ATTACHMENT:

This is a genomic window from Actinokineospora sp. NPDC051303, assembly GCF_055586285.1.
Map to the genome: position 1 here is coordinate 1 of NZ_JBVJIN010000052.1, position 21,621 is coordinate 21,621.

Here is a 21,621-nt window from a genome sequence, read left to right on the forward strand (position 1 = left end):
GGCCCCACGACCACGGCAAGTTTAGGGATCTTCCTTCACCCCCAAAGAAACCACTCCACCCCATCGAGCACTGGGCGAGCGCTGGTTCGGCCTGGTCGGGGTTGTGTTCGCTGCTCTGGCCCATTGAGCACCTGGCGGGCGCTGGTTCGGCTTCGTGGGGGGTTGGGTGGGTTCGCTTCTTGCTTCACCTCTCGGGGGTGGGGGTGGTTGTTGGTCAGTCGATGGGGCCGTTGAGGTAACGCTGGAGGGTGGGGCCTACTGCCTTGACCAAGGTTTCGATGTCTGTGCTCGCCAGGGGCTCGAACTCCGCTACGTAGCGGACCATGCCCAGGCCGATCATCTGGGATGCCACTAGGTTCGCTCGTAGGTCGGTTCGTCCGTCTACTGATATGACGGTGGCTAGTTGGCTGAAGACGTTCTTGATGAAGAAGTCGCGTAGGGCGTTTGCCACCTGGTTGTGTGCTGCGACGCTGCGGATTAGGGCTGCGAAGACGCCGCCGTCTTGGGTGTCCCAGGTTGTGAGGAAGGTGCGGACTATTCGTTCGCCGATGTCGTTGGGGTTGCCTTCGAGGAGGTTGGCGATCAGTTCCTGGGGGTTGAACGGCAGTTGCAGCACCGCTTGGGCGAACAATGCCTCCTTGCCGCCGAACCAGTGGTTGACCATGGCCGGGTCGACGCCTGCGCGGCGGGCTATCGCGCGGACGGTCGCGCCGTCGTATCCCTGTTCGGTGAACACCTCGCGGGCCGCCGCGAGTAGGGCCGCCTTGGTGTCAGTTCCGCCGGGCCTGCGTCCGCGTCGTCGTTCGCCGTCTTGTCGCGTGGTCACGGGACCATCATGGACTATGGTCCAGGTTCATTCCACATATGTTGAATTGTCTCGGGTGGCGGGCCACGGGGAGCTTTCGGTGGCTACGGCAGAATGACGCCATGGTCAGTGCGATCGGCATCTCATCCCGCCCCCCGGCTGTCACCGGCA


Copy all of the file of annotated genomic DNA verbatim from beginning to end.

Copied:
This is a genomic window from Actinokineospora sp. NPDC051303, assembly GCF_055586285.1.
Map to the genome: position 1 here is coordinate 1 of NZ_JBVJIN010000052.1, position 21,621 is coordinate 21,621.

Here is a 21,621-nt window from a genome sequence, read left to right on the forward strand (position 1 = left end):
GGCCCCACGACCACGGCAAGTTTAGGGATCTTCCTTCACCCCCAAAGAAACCACTCCACCCCATCGAGCACTGGGCGAGCGCTGGTTCGGCCTGGTCGGGGTTGTGTTCGCTGCTCTGGCCCATTGAGCACCTGGCGGGCGCTGGTTCGGCTTCGTGGGGGGTTGGGTGGGTTCGCTTCTTGCTTCACCTCTCGGGGGTGGGGGTGGTTGTTGGTCAGTCGATGGGGCCGTTGAGGTAACGCTGGAGGGTGGGGCCTACTGCCTTGACCAAGGTTTCGATGTCTGTGCTCGCCAGGGGCTCGAACTCCGCTACGTAGCGGACCATGCCCAGGCCGATCATCTGGGATGCCACTAGGTTCGCTCGTAGGTCGGTTCGTCCGTCTACTGATATGACGGTGGCTAGTTGGCTGAAGACGTTCTTGATGAAGAAGTCGCGTAGGGCGTTTGCCACCTGGTTGTGTGCTGCGACGCTGCGGATTAGGGCTGCGAAGACGCCGCCGTCTTGGGTGTCCCAGGTTGTGAGGAAGGTGCGGACTATTCGTTCGCCGATGTCGTTGGGGTTGCCTTCGAGGAGGTTGGCGATCAGTTCCTGGGGGTTGAACGGCAGTTGCAGCACCGCTTGGGCGAACAATGCCTCCTTGCCGCCGAACCAGTGGTTGACCATGGCCGGGTCGACGCCTGCGCGGCGGGCTATCGCGCGGACGGTCGCGCCGTCGTATCCCTGTTCGGTGAACACCTCGCGGGCCGCCGCGAGTAGGGCCGCCTTGGTGTCAGTTCCGCCGGGCCTGCGTCCGCGTCGTCGTTCGCCGTCTTGTCGCGTGGTCACGGGACCATCATGGACTATGGTCCAGGTTCATTCCACATATGTTGAATTGTCTCGGGTGGCGGGCCACGGGGAGCTTTCGGTGGCTACGGCAGAATGACGCCATGGTCAGTGCGATCGGCATCTCATCCCGCCCCCCGGCTGTCACCGGCA